The first major hospital chain to post second-quarter results surprised Wall Street on Tuesday with how much it has grown since a rapidly spreading pandemic curtailed surgeries and other care last year.
HCA Healthcare said Tuesday that admissions to its hospitals soared while COVID-19 related care fell in the three-month window that ended June 30. That contributed to better-than-expected earnings in the quarter and a raised forecast for 2021.
“With the effects of the pandemic moderating ... we experienced a strong rebound in demand for services,” CEO Sam Hazen said.
That rebound happened largely before COVID-19 cases started climbing around the country over the past few weeks, drawing concern from federal officials and epidemiologists. The seven-day rolling average for daily new cases has nearly tripled over the past two weeks to 34,730 as of Monday, according to Johns Hopkins University.
COVID-19 cases are now increasing in nearly every state as a highly contagious virus variant spreads, leaving millions of still unvaccinated people vulnerable to serious illness or hospitalization.
Even so, company officials told analysts on Tuesday that they expect demand for their services to remain strong throughout the year. That demand has been fueled in part by growth in employment and insurance coverage.
About 68% of U.S. adults also have received at least one dose of a COVID-19 vaccine, according to the Centers for Disease Control and Prevention.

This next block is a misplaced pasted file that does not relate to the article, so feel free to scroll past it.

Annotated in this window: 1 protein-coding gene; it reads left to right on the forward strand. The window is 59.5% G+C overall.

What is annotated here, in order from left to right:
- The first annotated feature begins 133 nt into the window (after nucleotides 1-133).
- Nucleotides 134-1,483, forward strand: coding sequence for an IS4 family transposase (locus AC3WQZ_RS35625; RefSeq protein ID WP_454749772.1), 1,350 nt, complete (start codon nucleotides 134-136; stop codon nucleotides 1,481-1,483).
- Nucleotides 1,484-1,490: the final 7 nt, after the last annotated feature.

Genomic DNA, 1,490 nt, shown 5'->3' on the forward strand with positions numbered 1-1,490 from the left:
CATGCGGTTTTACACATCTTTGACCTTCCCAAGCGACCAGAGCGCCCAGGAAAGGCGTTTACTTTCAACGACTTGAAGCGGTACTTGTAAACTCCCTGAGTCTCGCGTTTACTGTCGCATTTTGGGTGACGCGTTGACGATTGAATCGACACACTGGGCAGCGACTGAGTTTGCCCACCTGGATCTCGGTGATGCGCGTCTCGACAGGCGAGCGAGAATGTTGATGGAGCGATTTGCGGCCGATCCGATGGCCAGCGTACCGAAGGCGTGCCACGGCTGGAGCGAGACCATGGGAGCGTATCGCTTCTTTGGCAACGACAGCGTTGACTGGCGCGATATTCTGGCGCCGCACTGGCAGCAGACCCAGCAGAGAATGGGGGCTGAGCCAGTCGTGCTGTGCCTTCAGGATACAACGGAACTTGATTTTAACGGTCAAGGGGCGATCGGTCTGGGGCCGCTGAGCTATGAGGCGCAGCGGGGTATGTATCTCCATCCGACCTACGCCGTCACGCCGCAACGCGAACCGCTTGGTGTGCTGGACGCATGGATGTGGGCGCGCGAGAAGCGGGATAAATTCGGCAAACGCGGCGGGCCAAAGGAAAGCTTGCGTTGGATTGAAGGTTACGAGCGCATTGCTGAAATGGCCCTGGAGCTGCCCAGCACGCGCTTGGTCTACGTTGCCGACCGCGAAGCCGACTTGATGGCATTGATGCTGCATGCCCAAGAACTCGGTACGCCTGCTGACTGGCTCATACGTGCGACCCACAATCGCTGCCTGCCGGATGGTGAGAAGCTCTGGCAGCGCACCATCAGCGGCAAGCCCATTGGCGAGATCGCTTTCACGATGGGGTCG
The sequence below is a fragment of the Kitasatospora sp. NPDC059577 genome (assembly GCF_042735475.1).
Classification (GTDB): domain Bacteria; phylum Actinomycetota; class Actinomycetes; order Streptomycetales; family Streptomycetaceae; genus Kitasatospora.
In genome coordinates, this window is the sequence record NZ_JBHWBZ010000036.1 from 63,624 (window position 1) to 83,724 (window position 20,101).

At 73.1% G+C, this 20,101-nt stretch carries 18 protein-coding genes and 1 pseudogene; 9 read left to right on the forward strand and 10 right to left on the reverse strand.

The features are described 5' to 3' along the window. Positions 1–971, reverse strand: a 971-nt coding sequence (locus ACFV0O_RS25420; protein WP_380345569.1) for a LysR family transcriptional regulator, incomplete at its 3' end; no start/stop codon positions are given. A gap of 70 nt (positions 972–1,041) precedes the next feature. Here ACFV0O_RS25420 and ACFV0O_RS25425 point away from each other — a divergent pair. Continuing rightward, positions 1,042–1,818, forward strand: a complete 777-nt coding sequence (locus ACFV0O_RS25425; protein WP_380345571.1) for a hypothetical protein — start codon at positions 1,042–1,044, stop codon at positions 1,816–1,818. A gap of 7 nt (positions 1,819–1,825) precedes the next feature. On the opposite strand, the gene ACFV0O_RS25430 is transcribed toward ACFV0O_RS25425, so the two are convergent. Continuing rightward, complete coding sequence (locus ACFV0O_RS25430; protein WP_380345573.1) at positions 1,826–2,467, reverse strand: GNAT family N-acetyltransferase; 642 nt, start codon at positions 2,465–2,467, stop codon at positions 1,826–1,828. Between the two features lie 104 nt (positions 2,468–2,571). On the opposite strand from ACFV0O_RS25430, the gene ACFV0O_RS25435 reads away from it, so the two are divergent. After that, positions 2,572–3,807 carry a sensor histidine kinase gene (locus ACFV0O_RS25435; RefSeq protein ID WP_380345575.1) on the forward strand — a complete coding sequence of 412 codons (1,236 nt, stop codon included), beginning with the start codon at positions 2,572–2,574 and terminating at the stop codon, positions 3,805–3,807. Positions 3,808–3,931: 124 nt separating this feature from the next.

Last year, before vaccines were authorized for emergency use, patients stayed home or cancelled elective surgeries and other care.
HCA runs 187 hospitals as well as hundreds of surgery centers, free-standing emergency rooms and clinics in 20 states and the United Kingdom.
The company said Tuesday that inpatient surgeries at established locations grew 15% compared to last year’s second quarter, and outpatient surgeries soared more than 52%.
Meanwhile, COVID-19 patient admissions fell to 3% of total admissions during the quarter. That's down from 10% in the first quarter.
Overall, HCA’s adjusted earnings before interest, taxes, depreciation and amortization grew about 21% to $3.22 billion. That compares to $2.67 billion in last year’s quarter, when the company also booked $822 million in government stimulus income that it has since paid back.
Adjusted earnings totaled $4.37 per share in this year's second quarter, and revenue grew 30% to $14.44 billion.
Analysts expected, on average, earnings of $3.16 per share on $13.61 billion in revenue, according to FactSet.
For 2021, HCA now expects earnings to range between $16.30 and $17.10 per share after forecasting $13.30 to $14.30 in April.
Wall Street forecasts $14.02 per share.
Citi analyst Ralph Giacobbe called the results a “blowout.”
“The performance and magnitude of upside is impressive and we expect shares to trade higher,” Giacobbe said in a research note.
Shares of Nashville, Tennessee-based HCA Healthcare Inc. jumped more than 15% to approach $252 and set another all-time high price on Tuesday while broader indexes were up over 1%.
Hospital operators like HCA have largely outpaced the broader market since last November. That’s when drugmakers released clinical study results on their experimental COVID-19 vaccines and gave investors initial hints that the pandemic could be brought under control.
HCA competitor Tenet Healthcare Corp. will detail its second-quarter results Wednesday after markets close while another hospital chain, Community Health Systems Inc., reports next week.
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